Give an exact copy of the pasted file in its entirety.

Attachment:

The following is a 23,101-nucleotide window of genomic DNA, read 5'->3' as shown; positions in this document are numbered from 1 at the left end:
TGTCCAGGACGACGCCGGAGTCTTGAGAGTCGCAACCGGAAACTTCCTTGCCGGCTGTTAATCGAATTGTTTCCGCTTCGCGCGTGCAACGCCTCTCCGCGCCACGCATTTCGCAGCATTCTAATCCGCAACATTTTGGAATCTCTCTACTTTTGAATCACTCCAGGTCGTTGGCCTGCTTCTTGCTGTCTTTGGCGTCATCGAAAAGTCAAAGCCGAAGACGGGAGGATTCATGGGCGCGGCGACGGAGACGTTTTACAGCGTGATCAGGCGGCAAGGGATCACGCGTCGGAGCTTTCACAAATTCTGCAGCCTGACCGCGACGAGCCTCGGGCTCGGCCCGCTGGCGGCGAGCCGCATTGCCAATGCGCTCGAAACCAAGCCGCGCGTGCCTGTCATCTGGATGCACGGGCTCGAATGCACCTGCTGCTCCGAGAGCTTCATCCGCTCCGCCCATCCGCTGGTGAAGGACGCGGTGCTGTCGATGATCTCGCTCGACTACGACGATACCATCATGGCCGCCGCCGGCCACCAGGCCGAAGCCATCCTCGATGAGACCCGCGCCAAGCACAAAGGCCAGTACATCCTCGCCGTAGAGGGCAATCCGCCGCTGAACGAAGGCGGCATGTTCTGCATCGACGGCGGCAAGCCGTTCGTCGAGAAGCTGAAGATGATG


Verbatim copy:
The following is a 23,101-nucleotide window of genomic DNA, read 5'->3' as shown; positions in this document are numbered from 1 at the left end:
TGTCCAGGACGACGCCGGAGTCTTGAGAGTCGCAACCGGAAACTTCCTTGCCGGCTGTTAATCGAATTGTTTCCGCTTCGCGCGTGCAACGCCTCTCCGCGCCACGCATTTCGCAGCATTCTAATCCGCAACATTTTGGAATCTCTCTACTTTTGAATCACTCCAGGTCGTTGGCCTGCTTCTTGCTGTCTTTGGCGTCATCGAAAAGTCAAAGCCGAAGACGGGAGGATTCATGGGCGCGGCGACGGAGACGTTTTACAGCGTGATCAGGCGGCAAGGGATCACGCGTCGGAGCTTTCACAAATTCTGCAGCCTGACCGCGACGAGCCTCGGGCTCGGCCCGCTGGCGGCGAGCCGCATTGCCAATGCGCTCGAAACCAAGCCGCGCGTGCCTGTCATCTGGATGCACGGGCTCGAATGCACCTGCTGCTCCGAGAGCTTCATCCGCTCCGCCCATCCGCTGGTGAAGGACGCGGTGCTGTCGATGATCTCGCTCGACTACGACGATACCATCATGGCCGCCGCCGGCCACCAGGCCGAAGCCATCCTCGATGAGACCCGCGCCAAGCACAAAGGCCAGTACATCCTCGCCGTAGAGGGCAATCCGCCGCTGAACGAAGGCGGCATGTTCTGCATCGACGGCGGCAAGCCGTTCGTCGAGAAGCTGAAGATGATG